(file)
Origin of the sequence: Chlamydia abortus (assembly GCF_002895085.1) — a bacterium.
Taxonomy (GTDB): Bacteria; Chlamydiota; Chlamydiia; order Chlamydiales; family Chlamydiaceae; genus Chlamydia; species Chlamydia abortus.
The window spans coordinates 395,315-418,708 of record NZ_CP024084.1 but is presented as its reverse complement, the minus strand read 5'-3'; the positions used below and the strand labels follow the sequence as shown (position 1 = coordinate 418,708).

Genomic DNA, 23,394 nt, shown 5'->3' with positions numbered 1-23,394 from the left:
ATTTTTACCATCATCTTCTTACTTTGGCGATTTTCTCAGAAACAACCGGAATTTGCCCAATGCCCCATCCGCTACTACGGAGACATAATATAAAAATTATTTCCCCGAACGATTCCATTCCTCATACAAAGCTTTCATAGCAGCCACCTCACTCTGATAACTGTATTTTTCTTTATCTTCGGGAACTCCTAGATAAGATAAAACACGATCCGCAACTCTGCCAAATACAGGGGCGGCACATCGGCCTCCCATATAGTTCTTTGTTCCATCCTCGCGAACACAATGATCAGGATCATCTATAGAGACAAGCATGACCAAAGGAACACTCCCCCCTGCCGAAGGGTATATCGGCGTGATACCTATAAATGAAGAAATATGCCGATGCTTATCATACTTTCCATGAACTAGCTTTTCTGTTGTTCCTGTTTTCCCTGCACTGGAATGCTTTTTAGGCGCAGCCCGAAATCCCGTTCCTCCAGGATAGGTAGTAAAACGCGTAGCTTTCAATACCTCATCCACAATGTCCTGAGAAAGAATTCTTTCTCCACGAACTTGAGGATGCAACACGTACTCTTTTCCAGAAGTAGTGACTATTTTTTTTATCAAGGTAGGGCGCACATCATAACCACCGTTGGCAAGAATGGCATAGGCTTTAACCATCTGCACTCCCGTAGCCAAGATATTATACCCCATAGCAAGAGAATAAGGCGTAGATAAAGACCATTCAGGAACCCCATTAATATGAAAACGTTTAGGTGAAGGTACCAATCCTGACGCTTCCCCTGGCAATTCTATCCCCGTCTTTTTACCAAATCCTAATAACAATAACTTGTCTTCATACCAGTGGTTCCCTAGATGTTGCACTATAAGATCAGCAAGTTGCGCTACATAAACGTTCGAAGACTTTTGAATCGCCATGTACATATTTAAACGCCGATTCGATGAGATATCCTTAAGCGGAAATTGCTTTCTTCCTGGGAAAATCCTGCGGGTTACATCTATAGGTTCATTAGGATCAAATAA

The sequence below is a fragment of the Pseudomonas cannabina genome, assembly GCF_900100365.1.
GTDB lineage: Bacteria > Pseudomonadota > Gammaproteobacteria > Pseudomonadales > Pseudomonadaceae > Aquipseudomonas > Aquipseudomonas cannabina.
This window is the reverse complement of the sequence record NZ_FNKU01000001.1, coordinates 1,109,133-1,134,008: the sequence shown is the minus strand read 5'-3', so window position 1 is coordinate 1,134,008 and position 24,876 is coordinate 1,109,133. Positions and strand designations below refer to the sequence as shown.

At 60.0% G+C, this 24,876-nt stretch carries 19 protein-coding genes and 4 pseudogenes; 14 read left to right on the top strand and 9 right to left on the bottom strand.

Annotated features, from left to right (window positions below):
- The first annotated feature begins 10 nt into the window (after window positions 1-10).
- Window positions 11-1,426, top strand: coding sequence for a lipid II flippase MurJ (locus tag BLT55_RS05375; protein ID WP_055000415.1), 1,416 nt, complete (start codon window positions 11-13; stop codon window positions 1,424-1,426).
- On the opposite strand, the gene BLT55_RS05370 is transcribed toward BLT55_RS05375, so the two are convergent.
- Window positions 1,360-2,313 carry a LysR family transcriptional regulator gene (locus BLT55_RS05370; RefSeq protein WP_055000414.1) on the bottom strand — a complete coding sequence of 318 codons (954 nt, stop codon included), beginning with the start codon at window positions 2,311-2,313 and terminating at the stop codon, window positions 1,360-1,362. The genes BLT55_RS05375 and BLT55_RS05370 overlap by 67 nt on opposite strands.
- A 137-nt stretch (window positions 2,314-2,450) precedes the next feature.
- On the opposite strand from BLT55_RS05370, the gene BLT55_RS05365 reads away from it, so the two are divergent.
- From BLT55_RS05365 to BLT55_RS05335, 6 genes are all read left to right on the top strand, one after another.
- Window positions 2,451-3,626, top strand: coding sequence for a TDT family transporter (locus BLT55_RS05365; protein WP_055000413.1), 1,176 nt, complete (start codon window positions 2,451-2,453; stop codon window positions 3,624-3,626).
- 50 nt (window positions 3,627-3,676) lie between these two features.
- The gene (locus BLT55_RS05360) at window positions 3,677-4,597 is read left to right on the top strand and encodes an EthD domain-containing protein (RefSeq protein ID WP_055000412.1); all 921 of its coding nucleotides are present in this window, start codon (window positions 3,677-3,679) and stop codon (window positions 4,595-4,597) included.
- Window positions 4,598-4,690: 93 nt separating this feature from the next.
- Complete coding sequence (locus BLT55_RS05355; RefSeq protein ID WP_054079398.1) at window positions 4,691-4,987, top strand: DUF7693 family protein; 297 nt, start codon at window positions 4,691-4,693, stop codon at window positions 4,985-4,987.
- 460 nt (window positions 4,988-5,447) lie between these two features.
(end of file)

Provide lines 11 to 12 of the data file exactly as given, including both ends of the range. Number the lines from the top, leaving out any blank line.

- The first annotated feature begins 10 nt into the window (after window positions 1-10).
- Window positions 11-1,426, top strand: coding sequence for a lipid II flippase MurJ (locus tag BLT55_RS05375; protein ID WP_055000415.1), 1,416 nt, complete (start codon window positions 11-13; stop codon window positions 1,424-1,426).